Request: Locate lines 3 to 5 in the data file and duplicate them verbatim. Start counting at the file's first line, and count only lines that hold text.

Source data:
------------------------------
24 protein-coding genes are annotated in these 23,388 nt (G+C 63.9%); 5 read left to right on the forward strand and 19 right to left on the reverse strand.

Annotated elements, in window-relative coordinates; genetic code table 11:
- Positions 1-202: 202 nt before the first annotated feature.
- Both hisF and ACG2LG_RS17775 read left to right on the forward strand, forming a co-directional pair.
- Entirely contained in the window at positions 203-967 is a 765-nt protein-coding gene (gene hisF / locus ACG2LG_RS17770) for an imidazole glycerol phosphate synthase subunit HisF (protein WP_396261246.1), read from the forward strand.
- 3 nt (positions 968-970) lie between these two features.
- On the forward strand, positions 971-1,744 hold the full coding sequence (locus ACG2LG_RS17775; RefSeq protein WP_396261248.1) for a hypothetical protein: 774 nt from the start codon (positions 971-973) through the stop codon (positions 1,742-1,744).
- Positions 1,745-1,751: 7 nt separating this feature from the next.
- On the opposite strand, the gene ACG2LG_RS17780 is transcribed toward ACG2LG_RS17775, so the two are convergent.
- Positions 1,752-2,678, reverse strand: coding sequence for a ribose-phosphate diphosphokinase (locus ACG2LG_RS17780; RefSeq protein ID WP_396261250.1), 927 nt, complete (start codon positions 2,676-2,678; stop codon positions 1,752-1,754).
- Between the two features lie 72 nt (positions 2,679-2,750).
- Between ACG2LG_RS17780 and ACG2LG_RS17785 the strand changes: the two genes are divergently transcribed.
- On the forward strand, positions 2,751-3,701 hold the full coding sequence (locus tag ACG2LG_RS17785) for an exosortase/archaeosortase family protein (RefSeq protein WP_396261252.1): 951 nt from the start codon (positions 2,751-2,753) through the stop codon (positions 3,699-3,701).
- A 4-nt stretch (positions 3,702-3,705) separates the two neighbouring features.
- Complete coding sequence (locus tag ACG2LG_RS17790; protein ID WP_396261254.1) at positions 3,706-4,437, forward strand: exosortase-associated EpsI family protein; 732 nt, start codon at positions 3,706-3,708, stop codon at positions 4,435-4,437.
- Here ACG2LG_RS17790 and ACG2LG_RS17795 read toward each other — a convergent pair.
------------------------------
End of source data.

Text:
- Positions 1-202: 202 nt before the first annotated feature.
- Both hisF and ACG2LG_RS17775 read left to right on the forward strand, forming a co-directional pair.
- Entirely contained in the window at positions 203-967 is a 765-nt protein-coding gene (gene hisF / locus ACG2LG_RS17770) for an imidazole glycerol phosphate synthase subunit HisF (protein WP_396261246.1), read from the forward strand.